Again, these can be prescribed for sets/reps or time periods (I wouldn’t go less than 10 minutes for two exercises, as the volume ends up being too low).

Some common ways to pair movements include:

  • Upper/Lower pairing
    • Use either complementary pairing i.e. upper push/lower pull or similar pairing i.e. upper push/lower pull or vice versa
    • Pain management via both local tissue effects and/or central inhibitory effects
    • Develop whole body functional capacity
    • Enhance physiological buffer zone
  • Agonist/Antagonist pairing
    • Upper or lower push/pull (e.g. push up and row or squat and kettlebell swing/leg curl)
    • Ideal when local tissue factors are the dominant clinical feature
    • Pain management via both local tissue effects and/or central inhibitory effects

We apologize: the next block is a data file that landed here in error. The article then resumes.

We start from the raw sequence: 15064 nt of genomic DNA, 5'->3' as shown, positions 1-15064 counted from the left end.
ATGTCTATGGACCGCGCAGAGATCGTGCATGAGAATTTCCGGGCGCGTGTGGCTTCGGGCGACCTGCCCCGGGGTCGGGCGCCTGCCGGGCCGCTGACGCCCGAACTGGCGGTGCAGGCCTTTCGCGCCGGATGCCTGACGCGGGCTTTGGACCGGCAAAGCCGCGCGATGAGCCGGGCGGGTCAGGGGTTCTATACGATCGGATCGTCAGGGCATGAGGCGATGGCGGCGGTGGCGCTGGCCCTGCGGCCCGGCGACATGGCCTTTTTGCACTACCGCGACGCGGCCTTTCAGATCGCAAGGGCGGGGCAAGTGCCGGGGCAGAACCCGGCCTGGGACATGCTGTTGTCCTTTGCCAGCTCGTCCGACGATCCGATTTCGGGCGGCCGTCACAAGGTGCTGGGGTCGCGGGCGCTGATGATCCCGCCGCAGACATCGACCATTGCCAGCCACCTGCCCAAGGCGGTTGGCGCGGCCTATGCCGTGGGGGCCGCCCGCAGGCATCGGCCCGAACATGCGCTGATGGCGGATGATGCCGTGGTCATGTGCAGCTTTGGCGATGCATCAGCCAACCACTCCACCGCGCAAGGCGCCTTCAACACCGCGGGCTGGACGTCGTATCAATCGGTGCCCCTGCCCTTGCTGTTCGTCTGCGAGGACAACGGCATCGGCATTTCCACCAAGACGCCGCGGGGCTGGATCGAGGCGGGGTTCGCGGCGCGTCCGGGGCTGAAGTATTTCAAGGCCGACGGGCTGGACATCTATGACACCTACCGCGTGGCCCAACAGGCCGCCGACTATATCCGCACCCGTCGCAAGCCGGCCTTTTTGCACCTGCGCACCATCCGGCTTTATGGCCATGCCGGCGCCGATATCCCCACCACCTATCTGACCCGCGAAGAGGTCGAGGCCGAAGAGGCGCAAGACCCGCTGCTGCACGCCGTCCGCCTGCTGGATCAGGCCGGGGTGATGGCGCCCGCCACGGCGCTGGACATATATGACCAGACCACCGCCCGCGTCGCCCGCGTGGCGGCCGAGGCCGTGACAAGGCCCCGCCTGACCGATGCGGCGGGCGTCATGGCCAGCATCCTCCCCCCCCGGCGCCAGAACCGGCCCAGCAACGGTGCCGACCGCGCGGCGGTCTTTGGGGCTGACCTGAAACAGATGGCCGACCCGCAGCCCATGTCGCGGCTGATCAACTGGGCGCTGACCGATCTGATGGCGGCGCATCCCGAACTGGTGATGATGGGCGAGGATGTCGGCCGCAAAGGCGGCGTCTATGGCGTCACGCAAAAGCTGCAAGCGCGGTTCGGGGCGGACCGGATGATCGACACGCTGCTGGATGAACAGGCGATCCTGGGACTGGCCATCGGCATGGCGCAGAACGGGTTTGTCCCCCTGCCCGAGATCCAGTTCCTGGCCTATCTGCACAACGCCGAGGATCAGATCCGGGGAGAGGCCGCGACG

• Develops local tissue capacity which can enhance the physiological buffer zone

Whole Body

I use Chad Waterbury’s definition of a whole body workout: each workout consists of at least one lower body exercise, along with an upper body push and pull.

(you can have two or more workouts as part of the program, to ensure you develop a variety of movements)

The benefits of a whole body workout start shifting towards central pain inhibitory mechanisms and developing the physiological buffer zone.

Again, you can program this based on sets/reps or time. With more exercises you have the option to perform straight sets, a combination or straight and alternating sets or a circuit format.

As a general rule, straight sets will bias local tissue factors slightly more, while alternating and circuit formats will bias work capacity/central factors slightly more.

I like whole body rehabilitation programs as they allow for work on both strengths and limitations simultaneously, which is good for compliance. We all like to succeed and do what we are good at.

They are also great options for in-season maintenance for athletes. Training 2-3 times per week allows the use of 6-9 key exercises, while other areas can be prioritised – i.e. tactics, skills, recovery (and work, family, social life etc).